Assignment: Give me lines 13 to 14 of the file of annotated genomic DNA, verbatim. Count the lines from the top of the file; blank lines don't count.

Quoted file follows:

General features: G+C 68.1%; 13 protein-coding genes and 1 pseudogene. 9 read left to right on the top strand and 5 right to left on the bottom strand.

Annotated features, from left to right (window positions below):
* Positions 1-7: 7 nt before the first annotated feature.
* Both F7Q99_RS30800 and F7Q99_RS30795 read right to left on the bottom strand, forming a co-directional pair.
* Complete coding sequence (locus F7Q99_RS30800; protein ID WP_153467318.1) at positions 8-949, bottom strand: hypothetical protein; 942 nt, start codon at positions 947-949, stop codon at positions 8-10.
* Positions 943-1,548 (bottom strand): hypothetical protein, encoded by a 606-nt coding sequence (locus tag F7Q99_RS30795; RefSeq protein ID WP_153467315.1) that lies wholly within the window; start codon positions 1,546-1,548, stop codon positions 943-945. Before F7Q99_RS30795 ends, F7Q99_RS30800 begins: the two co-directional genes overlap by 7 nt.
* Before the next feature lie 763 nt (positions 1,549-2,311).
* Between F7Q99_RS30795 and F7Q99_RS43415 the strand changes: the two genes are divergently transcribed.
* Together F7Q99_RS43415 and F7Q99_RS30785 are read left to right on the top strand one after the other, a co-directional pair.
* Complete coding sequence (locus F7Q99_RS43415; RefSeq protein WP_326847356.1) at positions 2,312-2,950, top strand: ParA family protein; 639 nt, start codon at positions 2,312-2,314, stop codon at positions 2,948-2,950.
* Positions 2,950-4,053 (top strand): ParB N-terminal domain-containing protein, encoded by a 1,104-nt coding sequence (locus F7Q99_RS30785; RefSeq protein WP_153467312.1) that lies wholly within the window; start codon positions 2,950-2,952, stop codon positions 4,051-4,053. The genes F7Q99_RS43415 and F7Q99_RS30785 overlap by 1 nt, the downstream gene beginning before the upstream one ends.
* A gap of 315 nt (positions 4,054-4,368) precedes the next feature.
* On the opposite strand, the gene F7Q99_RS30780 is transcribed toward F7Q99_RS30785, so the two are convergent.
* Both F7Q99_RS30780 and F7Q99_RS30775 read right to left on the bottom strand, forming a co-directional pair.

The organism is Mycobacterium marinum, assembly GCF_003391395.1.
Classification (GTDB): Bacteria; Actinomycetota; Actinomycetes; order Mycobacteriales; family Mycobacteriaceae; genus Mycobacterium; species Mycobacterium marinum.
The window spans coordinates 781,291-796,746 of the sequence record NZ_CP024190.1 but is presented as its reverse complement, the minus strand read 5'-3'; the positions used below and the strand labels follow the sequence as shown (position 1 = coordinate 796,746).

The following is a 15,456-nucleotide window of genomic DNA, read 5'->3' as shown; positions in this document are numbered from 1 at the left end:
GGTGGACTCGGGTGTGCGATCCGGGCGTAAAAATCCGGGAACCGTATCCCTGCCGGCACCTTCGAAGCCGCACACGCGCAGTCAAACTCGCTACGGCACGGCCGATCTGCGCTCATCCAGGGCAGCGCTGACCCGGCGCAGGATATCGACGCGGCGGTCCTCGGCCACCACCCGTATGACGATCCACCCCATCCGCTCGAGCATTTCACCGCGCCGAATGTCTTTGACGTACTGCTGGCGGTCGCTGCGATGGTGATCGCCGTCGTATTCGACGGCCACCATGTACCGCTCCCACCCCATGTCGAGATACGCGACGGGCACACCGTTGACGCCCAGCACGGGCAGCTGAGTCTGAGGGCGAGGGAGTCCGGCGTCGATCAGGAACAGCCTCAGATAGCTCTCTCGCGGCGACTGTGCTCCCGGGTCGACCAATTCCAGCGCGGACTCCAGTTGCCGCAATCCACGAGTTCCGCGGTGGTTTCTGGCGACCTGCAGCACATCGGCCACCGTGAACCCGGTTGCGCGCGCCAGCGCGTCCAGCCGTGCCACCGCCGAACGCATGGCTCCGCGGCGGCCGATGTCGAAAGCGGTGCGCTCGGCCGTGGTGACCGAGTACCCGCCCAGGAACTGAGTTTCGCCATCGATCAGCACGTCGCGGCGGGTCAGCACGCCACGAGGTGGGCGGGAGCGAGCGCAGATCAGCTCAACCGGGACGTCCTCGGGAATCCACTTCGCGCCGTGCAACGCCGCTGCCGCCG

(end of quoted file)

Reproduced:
* On the opposite strand, the gene F7Q99_RS30780 is transcribed toward F7Q99_RS30785, so the two are convergent.
* Both F7Q99_RS30780 and F7Q99_RS30775 read right to left on the bottom strand, forming a co-directional pair.